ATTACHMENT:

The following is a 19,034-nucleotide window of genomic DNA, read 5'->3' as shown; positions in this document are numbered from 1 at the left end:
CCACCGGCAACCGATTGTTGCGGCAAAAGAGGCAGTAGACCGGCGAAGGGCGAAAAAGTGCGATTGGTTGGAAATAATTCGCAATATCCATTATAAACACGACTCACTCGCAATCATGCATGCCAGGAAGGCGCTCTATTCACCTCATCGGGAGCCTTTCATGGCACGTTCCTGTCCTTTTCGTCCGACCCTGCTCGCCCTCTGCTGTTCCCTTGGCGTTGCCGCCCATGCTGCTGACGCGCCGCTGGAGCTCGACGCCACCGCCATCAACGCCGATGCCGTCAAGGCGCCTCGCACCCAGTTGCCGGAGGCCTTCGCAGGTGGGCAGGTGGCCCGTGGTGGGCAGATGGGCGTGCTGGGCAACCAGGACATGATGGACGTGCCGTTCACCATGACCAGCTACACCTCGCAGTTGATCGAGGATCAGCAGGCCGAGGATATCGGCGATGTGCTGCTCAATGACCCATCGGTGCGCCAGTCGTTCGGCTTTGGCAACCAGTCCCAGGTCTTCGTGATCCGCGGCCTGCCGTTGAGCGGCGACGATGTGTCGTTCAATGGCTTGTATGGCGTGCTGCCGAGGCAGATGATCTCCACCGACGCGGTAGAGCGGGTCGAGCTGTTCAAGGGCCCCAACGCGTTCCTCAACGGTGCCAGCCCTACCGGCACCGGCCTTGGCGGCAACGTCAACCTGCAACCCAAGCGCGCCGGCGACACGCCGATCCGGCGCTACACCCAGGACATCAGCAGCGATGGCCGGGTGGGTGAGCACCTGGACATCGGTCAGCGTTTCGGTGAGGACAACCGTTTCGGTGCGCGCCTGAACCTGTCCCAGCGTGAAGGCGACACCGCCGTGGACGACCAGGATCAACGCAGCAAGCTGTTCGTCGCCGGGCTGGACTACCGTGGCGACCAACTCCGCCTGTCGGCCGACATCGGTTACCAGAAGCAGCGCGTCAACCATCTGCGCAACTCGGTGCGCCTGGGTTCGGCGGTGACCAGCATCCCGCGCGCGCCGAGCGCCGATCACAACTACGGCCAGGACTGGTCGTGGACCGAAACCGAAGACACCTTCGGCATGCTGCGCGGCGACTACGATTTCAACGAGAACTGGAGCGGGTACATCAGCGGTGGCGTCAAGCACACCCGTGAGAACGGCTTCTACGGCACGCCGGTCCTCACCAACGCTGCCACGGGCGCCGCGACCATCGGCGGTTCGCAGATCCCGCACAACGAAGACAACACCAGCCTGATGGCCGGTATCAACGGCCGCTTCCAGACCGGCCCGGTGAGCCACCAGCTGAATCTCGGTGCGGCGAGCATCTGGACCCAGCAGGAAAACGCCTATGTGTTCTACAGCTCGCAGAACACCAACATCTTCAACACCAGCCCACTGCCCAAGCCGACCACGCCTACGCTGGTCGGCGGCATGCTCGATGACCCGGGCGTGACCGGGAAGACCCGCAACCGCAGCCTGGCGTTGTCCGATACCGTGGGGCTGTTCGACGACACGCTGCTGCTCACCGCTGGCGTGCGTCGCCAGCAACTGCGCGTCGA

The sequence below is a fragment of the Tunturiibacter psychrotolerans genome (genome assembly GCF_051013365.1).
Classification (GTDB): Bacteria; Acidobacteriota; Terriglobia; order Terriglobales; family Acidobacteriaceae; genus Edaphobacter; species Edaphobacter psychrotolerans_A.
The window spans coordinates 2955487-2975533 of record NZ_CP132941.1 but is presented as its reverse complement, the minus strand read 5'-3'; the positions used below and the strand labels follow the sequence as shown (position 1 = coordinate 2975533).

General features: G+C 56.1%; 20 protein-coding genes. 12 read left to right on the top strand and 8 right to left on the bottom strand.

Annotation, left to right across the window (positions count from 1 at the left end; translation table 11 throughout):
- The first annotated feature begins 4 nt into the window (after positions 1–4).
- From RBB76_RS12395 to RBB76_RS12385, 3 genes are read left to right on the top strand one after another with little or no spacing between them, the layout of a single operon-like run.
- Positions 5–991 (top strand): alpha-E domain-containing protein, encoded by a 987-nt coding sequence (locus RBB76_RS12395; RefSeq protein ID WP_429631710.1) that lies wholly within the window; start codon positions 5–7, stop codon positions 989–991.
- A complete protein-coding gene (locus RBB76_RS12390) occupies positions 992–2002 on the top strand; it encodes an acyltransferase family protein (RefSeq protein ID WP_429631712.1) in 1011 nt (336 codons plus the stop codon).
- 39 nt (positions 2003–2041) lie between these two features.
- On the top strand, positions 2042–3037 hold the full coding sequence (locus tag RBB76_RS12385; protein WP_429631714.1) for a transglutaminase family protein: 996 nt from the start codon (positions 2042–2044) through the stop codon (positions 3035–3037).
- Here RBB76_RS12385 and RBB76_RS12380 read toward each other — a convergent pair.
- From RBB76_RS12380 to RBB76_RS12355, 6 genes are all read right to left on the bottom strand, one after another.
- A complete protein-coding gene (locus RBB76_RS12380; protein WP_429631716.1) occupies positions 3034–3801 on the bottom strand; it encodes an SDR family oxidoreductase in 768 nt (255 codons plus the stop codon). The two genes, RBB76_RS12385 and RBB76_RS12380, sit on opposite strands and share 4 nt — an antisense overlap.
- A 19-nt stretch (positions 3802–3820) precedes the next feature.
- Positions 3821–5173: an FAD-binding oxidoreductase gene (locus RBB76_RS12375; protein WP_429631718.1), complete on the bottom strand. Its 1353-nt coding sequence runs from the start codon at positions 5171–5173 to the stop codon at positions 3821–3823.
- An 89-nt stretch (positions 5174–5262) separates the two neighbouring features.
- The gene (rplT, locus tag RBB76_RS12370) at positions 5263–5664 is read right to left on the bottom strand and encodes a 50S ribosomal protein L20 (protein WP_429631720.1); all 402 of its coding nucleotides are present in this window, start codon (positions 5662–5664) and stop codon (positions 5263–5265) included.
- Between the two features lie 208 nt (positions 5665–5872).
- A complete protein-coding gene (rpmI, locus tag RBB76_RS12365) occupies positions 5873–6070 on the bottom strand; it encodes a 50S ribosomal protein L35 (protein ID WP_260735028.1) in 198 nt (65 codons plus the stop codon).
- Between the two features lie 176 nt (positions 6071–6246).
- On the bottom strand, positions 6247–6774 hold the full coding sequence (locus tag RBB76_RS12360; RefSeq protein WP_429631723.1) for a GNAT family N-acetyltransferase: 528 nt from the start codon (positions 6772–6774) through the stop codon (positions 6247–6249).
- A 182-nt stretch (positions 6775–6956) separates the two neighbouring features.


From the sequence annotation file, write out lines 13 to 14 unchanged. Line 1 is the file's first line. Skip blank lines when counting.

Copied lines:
- On the top strand, positions 2042–3037 hold the full coding sequence (locus tag RBB76_RS12385; protein WP_429631714.1) for a transglutaminase family protein: 996 nt from the start codon (positions 2042–2044) through the stop codon (positions 3035–3037).
- Here RBB76_RS12385 and RBB76_RS12380 read toward each other — a convergent pair.